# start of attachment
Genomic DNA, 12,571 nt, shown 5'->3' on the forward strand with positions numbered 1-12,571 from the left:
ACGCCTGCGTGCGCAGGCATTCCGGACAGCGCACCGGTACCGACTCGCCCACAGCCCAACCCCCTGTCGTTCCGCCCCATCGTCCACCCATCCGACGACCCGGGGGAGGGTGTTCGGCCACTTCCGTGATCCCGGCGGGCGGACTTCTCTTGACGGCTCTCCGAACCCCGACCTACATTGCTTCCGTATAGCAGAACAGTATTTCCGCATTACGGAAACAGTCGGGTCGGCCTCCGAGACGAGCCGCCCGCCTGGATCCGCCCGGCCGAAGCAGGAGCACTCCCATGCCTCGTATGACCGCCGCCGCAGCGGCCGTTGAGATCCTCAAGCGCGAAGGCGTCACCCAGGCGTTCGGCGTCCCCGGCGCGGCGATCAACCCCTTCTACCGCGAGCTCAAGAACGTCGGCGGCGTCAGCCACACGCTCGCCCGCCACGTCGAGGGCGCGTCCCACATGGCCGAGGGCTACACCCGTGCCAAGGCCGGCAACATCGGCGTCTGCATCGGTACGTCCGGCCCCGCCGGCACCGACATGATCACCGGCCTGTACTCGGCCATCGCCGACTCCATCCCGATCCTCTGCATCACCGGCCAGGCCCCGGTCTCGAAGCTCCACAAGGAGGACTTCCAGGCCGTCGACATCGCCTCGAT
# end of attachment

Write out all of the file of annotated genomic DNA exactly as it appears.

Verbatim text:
Genomic DNA, 12,571 nt, shown 5'->3' on the forward strand with positions numbered 1-12,571 from the left:
ACGCCTGCGTGCGCAGGCATTCCGGACAGCGCACCGGTACCGACTCGCCCACAGCCCAACCCCCTGTCGTTCCGCCCCATCGTCCACCCATCCGACGACCCGGGGGAGGGTGTTCGGCCACTTCCGTGATCCCGGCGGGCGGACTTCTCTTGACGGCTCTCCGAACCCCGACCTACATTGCTTCCGTATAGCAGAACAGTATTTCCGCATTACGGAAACAGTCGGGTCGGCCTCCGAGACGAGCCGCCCGCCTGGATCCGCCCGGCCGAAGCAGGAGCACTCCCATGCCTCGTATGACCGCCGCCGCAGCGGCCGTTGAGATCCTCAAGCGCGAAGGCGTCACCCAGGCGTTCGGCGTCCCCGGCGCGGCGATCAACCCCTTCTACCGCGAGCTCAAGAACGTCGGCGGCGTCAGCCACACGCTCGCCCGCCACGTCGAGGGCGCGTCCCACATGGCCGAGGGCTACACCCGTGCCAAGGCCGGCAACATCGGCGTCTGCATCGGTACGTCCGGCCCCGCCGGCACCGACATGATCACCGGCCTGTACTCGGCCATCGCCGACTCCATCCCGATCCTCTGCATCACCGGCCAGGCCCCGGTCTCGAAGCTCCACAAGGAGGACTTCCAGGCCGTCGACATCGCCTCGAT